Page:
Saturday, August 11, 2018
O.K.I. Wild Plum Conservation Project
(Wild Plums in the O.K.I. region can be 1 of 6 different native species referred to as "Wild Plums")
Throughout the United States there are small trees, often colonial, that bloom white in the spring, and give way to plum flavored fruit in late summer as small as a bit bigger than a dime or almost as large as a half dollar. These are referred to as Wild Plums, in the Prunus genus. The Prunus genus has given birth to many of our cultivated (bred for food) fruits like Apricots, Peaches, Cherries, Plums, Almonds, and Nectarines. Wild Plums refers to uncultivated (unbred, wild) that are native to the United States and within Ohio, Kentucky, and Indiana these are Prunus americana - American Wild Plum, Prunus hortulana - Hortulan Plum, Prunus munsoniana - Wild Goose Plum, Prunus mexicana - Big Tree Plum, Prunus nigra - Canada Plum, and Prunus angustifolia - Chickasaw Plum. I should note that Canada Plum is only native to Northern Ohio and Northern Indiana when considering these 3 states (OKI). Follow this link for the current understanding of the ranges for these species, amongst other Prunus species in the U.S.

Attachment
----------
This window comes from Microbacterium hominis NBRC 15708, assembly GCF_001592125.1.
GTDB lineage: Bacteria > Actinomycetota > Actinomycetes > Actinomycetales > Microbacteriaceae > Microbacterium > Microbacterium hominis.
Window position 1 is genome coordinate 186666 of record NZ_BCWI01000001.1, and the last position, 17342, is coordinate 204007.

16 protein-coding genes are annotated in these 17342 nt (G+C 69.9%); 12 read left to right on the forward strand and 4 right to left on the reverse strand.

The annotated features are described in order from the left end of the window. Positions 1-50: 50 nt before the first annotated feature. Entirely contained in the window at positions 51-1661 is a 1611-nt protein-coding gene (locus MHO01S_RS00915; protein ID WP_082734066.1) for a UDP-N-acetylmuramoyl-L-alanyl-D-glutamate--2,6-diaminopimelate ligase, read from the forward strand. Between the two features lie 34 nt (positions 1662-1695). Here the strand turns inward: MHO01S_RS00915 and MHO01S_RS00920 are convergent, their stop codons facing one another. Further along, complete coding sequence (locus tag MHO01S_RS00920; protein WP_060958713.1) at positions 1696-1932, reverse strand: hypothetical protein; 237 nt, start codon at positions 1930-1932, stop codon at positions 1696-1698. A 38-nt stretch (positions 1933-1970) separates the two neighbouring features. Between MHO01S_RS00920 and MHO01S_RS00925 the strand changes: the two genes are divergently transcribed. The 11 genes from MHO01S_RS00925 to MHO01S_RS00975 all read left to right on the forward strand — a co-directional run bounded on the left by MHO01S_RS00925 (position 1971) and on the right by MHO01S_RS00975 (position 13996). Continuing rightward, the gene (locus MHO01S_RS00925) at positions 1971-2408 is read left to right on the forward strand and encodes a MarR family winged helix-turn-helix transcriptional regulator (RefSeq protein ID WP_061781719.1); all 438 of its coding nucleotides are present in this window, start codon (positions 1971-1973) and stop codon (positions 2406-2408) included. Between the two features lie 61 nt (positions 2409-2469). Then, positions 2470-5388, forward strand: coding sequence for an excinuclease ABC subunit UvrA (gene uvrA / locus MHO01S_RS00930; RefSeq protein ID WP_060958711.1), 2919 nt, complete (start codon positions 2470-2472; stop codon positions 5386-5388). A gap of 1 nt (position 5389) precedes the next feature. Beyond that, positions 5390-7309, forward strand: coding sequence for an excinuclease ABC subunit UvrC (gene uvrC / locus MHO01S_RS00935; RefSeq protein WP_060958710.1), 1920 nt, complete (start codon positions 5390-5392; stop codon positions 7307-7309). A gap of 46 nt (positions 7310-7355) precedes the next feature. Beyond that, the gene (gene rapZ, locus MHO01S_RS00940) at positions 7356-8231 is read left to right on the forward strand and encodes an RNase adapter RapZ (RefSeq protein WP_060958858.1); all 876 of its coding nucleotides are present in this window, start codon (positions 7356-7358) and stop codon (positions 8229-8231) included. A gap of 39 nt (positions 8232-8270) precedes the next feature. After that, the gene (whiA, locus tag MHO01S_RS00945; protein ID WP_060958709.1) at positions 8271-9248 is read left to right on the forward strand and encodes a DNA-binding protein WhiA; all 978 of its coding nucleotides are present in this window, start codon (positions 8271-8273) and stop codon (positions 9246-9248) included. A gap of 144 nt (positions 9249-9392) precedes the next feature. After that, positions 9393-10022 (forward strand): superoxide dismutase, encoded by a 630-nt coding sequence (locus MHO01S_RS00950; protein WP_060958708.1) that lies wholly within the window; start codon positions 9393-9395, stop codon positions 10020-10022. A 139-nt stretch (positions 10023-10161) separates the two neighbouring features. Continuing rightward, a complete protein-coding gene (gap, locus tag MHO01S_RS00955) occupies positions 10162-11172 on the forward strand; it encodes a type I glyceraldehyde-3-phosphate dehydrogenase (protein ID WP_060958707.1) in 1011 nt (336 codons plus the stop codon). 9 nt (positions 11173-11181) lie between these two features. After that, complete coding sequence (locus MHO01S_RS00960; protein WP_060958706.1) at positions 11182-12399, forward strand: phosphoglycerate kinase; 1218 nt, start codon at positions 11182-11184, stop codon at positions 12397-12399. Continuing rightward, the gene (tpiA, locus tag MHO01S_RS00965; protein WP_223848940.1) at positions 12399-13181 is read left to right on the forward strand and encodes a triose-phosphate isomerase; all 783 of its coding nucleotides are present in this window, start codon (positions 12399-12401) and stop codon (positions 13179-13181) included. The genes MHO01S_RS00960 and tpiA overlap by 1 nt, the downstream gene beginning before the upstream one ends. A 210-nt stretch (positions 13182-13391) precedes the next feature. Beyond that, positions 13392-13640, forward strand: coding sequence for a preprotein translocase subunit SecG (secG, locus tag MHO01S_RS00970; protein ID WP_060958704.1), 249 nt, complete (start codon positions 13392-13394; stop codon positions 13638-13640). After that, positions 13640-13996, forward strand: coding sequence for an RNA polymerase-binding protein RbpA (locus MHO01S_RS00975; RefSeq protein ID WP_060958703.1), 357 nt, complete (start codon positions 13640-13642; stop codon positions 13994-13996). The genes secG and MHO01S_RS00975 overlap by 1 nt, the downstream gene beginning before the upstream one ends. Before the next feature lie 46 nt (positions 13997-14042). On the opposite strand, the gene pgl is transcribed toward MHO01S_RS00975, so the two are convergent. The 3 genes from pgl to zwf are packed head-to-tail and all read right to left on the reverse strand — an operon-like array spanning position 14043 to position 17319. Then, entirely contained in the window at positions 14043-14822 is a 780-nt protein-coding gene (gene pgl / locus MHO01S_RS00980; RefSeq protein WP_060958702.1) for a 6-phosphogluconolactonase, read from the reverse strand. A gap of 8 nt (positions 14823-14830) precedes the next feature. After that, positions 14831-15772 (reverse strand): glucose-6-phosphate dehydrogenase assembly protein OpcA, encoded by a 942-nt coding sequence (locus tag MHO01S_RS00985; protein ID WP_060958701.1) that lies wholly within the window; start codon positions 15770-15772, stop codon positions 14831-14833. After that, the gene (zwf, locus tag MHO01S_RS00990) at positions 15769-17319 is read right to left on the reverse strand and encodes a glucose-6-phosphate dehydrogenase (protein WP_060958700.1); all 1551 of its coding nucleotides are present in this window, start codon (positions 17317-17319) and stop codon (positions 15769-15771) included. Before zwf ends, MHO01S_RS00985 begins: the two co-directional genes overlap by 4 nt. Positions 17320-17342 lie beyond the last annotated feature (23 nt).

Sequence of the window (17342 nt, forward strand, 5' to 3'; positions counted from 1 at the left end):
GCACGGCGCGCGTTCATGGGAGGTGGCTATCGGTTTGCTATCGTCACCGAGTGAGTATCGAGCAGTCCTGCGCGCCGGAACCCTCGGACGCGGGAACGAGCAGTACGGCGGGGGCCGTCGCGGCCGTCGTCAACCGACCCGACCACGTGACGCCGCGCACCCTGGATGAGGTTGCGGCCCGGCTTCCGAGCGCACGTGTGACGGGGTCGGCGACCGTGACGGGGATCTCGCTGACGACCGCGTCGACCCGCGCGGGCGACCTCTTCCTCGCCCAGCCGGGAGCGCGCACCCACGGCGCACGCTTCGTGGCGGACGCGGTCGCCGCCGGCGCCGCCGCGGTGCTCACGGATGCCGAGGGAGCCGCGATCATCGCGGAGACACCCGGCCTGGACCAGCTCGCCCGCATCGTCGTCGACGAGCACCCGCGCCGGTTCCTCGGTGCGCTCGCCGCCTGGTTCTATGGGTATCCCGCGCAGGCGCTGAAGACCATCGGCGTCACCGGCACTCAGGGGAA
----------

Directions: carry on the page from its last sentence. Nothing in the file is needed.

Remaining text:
Wild Plums were widely cultivated by indigenous people, especially east of the Mississippi River where most of the Wild Plums are understood as native to. Some colonizer journals noted extensive Wild Plum, American Hazelnut (Corylus americana), Wild Crab Apple (Malus coronaria) thickets promoted and managed by indigenous people for food, so thick horses couldn't navigate through them. These fruit and nut bearing thickets would have required full-sun to be productive, so one can imagine these plantings within deep soil grasslands/prairies or previously forested land. Whether on flat land or hillsides these perennial crops would have produced well.
Before colonization, industrial agriculture, and the introduction of invasive plants from other continents, Wild Plums would have naturally grown in prairies, shrub/scrubland thickets, wetlands, and open savannas. They're an open habitat dependent species that cannot persist even in young forests due to shade intolerance.
Lastly, see this flickr album of the populations of Wild Plum we've located and conserved so far though seed collection, and soon through invasive plant removal. We've collected and labled seed for genetic diversity regardless of fruit quality/size, and we've also collected and labled seed based on fruit quality/size for indigenous agriculture. Click the photo below to view album.